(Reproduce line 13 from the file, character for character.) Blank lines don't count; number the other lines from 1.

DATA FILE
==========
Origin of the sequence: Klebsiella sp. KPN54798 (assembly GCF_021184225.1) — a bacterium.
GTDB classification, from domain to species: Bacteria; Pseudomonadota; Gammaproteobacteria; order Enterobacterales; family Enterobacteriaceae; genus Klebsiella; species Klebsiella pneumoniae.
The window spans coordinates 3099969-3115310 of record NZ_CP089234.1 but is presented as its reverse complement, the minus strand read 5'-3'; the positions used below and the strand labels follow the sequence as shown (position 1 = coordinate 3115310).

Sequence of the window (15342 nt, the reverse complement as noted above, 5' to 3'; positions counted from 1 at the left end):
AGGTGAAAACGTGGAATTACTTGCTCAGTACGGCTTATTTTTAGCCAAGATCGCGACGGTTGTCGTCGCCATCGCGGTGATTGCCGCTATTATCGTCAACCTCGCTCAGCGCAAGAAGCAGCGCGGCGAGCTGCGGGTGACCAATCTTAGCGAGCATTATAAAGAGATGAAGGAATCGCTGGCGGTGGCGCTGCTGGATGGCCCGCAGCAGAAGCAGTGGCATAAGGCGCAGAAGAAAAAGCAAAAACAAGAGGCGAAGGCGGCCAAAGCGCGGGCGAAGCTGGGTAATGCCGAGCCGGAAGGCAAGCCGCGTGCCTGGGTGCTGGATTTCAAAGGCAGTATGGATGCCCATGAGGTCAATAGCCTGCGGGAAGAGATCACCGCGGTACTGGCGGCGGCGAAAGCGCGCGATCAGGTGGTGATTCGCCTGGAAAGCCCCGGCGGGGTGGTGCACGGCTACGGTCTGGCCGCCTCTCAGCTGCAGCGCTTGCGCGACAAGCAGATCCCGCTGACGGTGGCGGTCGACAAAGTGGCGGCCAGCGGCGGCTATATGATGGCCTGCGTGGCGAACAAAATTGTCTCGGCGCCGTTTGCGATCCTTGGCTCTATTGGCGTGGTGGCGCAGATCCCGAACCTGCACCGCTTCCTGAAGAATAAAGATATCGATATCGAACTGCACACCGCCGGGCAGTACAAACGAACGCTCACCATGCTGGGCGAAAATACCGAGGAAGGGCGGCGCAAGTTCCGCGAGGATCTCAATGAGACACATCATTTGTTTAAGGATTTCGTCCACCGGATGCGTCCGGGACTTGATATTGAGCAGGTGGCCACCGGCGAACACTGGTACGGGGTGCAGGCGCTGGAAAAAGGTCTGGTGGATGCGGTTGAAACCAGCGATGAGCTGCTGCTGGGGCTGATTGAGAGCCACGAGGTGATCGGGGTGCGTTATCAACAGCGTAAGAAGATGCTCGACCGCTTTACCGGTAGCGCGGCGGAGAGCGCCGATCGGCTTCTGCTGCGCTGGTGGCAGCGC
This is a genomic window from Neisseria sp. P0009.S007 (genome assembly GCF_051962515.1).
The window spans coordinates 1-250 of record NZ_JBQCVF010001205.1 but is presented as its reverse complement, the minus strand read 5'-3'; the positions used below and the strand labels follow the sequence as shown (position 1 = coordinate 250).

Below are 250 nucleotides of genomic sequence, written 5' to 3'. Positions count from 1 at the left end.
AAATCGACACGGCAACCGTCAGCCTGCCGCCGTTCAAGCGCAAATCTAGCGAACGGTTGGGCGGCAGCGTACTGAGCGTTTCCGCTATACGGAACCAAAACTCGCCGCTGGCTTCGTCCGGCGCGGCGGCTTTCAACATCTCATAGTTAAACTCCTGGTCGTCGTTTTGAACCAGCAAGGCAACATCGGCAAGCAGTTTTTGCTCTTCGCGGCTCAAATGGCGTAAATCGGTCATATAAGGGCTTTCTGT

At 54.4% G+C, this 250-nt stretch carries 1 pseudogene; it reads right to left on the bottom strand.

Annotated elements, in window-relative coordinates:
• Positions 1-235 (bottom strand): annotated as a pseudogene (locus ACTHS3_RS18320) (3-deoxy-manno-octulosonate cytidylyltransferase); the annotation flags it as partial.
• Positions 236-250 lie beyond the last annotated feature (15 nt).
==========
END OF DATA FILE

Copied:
• Positions 236-250 lie beyond the last annotated feature (15 nt).